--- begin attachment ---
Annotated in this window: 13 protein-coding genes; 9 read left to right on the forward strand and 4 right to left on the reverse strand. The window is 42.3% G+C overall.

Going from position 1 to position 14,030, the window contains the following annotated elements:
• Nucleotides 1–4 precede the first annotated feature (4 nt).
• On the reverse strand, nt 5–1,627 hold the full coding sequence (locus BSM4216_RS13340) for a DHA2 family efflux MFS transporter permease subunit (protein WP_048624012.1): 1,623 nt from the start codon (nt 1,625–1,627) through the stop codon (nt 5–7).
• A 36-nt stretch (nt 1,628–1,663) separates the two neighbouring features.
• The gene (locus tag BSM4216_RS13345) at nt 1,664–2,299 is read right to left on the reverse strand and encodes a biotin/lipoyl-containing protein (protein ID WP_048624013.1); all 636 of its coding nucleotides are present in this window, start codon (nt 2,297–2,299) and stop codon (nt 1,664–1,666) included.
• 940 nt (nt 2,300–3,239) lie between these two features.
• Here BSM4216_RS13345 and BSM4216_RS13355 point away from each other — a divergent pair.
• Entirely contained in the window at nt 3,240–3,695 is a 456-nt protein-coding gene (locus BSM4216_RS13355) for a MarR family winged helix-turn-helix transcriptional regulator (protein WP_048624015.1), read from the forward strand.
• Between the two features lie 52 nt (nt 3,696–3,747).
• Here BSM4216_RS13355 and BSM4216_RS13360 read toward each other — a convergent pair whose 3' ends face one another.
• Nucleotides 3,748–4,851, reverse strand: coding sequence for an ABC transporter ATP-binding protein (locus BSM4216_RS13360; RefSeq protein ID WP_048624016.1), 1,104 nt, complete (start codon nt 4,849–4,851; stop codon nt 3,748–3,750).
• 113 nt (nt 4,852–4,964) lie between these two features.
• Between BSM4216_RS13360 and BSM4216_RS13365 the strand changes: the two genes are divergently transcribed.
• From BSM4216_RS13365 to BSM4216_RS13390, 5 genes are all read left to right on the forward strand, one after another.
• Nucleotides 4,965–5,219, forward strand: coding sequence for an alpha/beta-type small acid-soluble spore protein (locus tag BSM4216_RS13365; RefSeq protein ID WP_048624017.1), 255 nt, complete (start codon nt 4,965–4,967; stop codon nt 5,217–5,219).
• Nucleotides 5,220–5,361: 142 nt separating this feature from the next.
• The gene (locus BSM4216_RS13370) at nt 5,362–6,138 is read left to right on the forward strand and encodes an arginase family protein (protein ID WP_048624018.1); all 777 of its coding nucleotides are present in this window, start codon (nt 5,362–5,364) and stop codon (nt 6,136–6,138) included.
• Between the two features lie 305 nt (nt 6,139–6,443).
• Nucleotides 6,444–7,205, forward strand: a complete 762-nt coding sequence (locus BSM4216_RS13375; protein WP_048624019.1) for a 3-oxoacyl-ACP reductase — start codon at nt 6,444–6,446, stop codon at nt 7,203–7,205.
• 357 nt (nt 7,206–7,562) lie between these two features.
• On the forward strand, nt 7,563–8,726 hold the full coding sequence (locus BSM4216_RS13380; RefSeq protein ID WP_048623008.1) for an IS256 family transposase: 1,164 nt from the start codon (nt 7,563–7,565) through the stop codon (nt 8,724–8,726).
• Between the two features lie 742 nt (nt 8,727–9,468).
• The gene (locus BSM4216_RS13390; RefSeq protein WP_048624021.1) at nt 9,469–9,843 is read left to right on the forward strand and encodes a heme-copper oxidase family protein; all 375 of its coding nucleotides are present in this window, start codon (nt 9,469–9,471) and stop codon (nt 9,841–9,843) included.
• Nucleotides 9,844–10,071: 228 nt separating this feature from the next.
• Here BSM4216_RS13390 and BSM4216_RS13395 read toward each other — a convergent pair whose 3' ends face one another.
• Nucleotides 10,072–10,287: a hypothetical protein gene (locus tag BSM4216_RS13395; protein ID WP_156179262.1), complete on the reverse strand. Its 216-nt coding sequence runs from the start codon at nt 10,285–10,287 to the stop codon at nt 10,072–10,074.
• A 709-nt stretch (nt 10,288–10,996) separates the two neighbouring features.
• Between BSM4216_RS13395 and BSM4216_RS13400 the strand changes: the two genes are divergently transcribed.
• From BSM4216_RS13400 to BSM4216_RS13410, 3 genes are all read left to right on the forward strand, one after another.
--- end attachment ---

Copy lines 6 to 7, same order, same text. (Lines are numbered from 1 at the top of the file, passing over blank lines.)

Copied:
• The gene (locus tag BSM4216_RS13345) at nt 1,664–2,299 is read right to left on the reverse strand and encodes a biotin/lipoyl-containing protein (protein ID WP_048624013.1); all 636 of its coding nucleotides are present in this window, start codon (nt 2,297–2,299) and stop codon (nt 1,664–1,666) included.
• 940 nt (nt 2,300–3,239) lie between these two features.